It's clear to me that if you have to ask someone to pair with you, it's already too late.

When I talk about Pair Programming, I inevitably hear, "Ohhh, we're already doing that. Whenever we have a serious problem, we work together to solve it."

Exactly. You already know how to do it and you already see a benefit in doing it. You have embraced intermittent pairing. Now, think about why you make that choice. Why do you ask someone to help you? What benefits do you expect to get from that other person? Then, think about what it would be like to have those benefits all the time. Think about the continuous improvements to design. Think about avoiding many of those blind alleys. Think about having an extra brain to ask you, "Is this the most important thing we can be doing?"

Then, think about the downsides of your current practice of intermittent pairing. Would some of them be improved, or eliminated, if you were collaborating all the time? The effort required to simply get someone up to speed, so they can help effectively, can be enough to make us not ask for help. Imagine if their head was already in your context. Imagine if they already had some ideas for improving the design before you even started your conversation? Imagine if they were ready to just grab the keyboard and show you?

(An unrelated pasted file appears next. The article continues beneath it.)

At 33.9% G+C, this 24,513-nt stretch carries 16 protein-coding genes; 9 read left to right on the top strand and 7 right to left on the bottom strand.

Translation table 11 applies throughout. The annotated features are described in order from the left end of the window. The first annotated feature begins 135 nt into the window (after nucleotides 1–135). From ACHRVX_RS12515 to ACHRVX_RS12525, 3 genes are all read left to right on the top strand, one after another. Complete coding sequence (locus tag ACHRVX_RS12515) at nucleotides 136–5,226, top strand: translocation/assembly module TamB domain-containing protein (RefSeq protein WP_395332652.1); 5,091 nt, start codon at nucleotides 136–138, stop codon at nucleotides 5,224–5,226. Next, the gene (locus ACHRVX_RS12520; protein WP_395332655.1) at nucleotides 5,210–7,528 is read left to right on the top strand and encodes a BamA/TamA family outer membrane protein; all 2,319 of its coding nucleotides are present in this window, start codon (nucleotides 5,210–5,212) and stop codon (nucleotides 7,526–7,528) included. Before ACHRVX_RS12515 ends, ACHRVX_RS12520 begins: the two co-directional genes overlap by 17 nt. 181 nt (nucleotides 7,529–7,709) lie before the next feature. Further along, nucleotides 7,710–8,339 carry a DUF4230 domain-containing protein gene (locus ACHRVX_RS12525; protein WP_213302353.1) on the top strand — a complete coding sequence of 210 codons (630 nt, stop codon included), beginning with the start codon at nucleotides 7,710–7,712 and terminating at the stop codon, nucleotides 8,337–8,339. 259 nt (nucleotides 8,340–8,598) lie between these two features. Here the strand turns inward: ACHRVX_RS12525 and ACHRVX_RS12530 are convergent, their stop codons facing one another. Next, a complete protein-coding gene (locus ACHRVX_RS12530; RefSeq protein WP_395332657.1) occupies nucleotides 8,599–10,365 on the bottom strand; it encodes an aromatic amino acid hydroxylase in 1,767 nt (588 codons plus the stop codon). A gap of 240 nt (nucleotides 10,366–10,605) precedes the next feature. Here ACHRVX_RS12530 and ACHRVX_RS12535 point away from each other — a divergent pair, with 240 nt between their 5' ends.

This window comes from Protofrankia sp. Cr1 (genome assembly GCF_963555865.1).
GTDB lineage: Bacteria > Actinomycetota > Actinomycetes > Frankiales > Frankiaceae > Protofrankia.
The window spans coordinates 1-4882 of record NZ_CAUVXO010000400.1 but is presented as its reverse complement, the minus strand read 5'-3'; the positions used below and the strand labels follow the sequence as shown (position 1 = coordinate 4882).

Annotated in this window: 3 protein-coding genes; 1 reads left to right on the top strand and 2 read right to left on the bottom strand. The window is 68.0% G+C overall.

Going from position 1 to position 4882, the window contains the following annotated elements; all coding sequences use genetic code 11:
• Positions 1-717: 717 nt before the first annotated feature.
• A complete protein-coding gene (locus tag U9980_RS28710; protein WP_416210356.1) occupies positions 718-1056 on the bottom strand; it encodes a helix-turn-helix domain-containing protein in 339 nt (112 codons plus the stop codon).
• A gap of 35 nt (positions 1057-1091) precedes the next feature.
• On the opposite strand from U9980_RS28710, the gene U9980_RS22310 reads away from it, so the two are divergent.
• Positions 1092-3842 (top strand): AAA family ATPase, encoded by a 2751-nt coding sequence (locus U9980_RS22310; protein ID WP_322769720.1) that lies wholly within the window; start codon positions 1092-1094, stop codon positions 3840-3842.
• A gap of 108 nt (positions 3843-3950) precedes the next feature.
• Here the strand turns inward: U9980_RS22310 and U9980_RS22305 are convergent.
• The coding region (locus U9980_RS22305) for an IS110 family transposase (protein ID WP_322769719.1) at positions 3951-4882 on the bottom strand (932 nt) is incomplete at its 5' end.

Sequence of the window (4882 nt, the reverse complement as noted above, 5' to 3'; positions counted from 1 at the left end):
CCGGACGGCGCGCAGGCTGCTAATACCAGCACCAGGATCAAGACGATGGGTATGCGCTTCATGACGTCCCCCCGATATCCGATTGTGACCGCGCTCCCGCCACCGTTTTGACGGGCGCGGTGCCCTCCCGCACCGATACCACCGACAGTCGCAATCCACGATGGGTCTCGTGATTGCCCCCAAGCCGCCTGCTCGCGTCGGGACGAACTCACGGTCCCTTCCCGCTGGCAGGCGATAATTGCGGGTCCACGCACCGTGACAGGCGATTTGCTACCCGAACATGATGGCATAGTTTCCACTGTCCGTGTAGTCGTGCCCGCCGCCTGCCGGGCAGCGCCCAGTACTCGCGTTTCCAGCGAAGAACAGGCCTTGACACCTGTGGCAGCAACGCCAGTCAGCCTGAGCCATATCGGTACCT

That's just some of what you get when you Pair Program.

Just like code reviews, intermittent pairing suffers from a lack of context and ownership. You have to spend time and effort bringing your assistant up to speed. Even then, they are only partially engaged because this is not their problem. They are only here for a minute and they are worried about losing the context of their problem.

We see evidence of this in our own behavior. If you are pulled into help, do you find yourself leaving at the first indication of forward progress? That is your project pulling you back. It's simply more important then theirs. Good luck getting highly effective collaboration in that scenario. And that's where the magic happens.

Highly effective collaboration moves mountains with seemingly no effort. It's a beautiful thing.